A Walk in the Park


M Vlatkovich / C Lee / K McLagen
Succulence of Abstraction

Last time I reviewed Michael Vlatkovich my ears were tuned to his ‘Pershing Woman’ – a live recording of his ‘Tryyo’. It seemed to find the group careening up staircase and down in search of a ticking bomb in the building: apt behaviour for an area known as ‘Grand Rapids’. For all its drive and virtuosity though, I did feel the performance suffered from a smidge too much emotional detachment, further expressed in its lengthy track titles, which oddly enough evoked word-playful west coast jazzmen such as Graham Connah. Well, Vlatkovich still favours titular verbosity, but here he exudes more of that west coast whimsy – not least in his decision to work through his set list in alphabetical order – even with his group stationed in Albuquerque for the occasion.

The south-western city certainly seems more spacious than Michigan: no longer do the musicians sound as if they’re playing cheek by jowl, and the resulting sound is open and leisurely. For the most part, Vlatkovich parps along jovially at Saturday morning pace, with occasionally plangent, reflective turns of mind, as on the anomalously short-of-title ‘Know I’. He is accompanied on his stroll by the warm, resonant walking/jogging bass of Kent McLagen and the sparing, almost ornamental cymbal taps and snare rolls of drummer Chris Lee. These fairweather companions exude a positive, ‘day off’ nonchalance in remarking on the generous dimensions of their surroundings, even as they compliment their leader’s oft-elongated notes with impressive rhythmic and tonal precision. And in spite of the novelty ordering of the compositions – something of a posterity effort for Vlatkovich, who doesn’t go in for multiple recorded versions it seems – there is a very natural arc to the performance.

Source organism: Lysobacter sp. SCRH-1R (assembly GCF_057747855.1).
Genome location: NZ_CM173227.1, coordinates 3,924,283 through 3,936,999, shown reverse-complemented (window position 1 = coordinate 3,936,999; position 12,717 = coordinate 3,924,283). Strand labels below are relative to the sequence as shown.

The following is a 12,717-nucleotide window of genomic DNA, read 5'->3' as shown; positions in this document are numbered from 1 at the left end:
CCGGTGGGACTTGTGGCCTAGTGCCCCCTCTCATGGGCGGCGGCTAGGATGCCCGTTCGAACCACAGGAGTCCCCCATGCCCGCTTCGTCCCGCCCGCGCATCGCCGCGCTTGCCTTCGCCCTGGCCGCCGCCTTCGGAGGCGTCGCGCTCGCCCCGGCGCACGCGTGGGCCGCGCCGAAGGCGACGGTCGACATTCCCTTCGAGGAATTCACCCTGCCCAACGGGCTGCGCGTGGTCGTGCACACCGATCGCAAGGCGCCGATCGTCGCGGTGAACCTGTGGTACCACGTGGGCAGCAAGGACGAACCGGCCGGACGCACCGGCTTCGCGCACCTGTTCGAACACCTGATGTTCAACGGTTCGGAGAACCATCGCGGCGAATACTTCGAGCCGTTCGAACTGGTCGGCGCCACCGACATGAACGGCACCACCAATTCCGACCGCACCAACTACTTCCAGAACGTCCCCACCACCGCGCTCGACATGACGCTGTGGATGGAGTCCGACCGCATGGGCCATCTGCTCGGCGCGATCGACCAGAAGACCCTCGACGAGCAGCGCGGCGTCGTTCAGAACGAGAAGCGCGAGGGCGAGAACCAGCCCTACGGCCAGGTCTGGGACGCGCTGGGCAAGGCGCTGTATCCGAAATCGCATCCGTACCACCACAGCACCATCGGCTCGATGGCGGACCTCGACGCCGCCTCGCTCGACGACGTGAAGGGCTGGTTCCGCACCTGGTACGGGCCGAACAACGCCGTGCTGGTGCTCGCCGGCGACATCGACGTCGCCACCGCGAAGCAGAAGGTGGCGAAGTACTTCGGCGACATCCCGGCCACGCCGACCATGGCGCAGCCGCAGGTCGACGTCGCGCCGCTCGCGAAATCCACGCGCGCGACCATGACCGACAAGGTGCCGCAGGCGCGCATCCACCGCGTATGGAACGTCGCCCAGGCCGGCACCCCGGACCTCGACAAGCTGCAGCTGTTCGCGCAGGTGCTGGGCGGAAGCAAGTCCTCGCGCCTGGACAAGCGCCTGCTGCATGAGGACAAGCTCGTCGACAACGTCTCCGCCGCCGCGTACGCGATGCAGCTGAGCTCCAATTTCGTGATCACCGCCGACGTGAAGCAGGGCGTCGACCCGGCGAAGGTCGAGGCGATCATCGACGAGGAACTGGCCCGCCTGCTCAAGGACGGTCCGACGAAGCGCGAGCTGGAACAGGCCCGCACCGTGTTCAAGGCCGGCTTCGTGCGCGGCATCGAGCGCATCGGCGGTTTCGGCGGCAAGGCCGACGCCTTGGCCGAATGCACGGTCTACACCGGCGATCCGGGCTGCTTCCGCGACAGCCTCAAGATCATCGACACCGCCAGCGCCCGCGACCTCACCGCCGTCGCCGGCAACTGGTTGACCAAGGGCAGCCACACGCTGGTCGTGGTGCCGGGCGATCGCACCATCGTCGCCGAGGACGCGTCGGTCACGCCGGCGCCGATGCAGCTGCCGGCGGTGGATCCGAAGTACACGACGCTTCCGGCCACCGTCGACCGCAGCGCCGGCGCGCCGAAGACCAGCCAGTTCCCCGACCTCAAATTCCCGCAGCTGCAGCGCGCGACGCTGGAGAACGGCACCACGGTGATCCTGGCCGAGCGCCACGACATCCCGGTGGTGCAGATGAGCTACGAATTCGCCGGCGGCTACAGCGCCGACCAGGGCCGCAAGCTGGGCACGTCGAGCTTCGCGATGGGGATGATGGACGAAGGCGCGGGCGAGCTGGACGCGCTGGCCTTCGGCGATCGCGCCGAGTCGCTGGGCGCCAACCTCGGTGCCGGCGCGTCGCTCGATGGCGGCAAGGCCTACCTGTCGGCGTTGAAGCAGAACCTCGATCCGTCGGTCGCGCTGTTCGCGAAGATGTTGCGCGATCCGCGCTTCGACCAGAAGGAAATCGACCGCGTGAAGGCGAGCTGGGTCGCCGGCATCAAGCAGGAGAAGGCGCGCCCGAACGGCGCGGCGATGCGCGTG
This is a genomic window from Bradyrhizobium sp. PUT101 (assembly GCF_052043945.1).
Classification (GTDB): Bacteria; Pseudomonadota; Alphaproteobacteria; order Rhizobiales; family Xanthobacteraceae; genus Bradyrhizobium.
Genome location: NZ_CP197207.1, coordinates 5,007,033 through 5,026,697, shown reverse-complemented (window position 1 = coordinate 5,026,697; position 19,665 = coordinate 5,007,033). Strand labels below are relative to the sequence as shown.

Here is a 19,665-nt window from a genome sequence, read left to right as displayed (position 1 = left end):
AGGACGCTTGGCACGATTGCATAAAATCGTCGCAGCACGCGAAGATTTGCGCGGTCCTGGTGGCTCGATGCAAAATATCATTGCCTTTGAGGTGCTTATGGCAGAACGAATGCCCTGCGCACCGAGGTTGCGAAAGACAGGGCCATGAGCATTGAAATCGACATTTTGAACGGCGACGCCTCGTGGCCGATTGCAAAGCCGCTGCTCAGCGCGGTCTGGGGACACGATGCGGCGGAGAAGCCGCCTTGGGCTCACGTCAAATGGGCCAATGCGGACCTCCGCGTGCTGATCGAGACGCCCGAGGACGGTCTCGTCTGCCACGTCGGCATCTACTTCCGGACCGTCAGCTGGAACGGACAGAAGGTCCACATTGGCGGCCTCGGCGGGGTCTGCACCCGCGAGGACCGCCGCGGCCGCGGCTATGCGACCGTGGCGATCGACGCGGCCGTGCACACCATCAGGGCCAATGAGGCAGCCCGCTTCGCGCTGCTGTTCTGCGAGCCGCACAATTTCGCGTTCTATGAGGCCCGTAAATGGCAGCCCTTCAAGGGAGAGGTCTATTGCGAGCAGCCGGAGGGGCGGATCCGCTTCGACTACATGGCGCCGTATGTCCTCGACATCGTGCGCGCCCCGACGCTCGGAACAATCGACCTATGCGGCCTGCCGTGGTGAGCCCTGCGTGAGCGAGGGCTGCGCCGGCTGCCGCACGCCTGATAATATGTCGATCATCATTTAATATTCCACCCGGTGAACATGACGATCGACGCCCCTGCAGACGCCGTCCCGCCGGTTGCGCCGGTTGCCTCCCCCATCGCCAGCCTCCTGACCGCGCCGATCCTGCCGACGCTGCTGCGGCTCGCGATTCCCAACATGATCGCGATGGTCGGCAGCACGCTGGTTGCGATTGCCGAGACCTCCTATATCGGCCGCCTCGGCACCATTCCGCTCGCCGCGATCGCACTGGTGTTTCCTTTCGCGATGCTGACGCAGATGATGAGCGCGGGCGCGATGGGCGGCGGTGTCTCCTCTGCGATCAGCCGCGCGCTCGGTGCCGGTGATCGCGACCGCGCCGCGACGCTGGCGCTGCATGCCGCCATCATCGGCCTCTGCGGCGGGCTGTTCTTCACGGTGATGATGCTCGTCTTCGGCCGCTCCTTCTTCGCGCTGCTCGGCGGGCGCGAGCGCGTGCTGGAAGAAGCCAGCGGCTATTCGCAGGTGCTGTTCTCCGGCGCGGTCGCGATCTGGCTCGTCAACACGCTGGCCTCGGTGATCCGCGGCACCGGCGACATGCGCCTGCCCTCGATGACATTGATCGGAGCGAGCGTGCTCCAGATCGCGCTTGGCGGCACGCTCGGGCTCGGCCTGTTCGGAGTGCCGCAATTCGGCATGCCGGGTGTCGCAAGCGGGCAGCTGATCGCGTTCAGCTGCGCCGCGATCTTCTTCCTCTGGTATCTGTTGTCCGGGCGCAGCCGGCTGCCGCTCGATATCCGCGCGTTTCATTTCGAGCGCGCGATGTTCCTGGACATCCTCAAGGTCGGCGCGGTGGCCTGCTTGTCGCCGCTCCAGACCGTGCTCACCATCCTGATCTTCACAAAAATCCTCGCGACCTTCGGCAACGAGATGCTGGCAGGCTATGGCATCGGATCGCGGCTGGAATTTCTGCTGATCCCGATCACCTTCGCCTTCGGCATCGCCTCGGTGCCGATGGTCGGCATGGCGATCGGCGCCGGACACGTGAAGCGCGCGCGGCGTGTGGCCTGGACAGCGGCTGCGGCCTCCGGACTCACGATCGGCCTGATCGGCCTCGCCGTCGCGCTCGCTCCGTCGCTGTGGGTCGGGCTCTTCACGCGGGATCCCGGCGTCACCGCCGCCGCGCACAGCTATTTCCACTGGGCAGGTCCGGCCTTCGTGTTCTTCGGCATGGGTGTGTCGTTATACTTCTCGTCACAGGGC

In his notes, Vlatkovich remarks on the trio as his favoured format, offering equal measures of challenge, flexibility and concision: ‘the music dictates a certain path; it is the trio that brings the path into focus’ he explains. And though ‘Succulence of Abstraction’ only constitutes the present trio’s second recording together, the discipline and restraint they demonstrate suggests a more familiar, intuitive and longer-term grouping than one so ‘recent’ in its establishment. A bonus of sorts is the fidelity of the recording (an improvement on my last experience), sounding more like a studio effort than one captured on stage. It was evidently a fruitful endeavour for Vlatkovich, so let us hope he sees fit to keep McLagen and Lee in steady employment for the foreseeable future.

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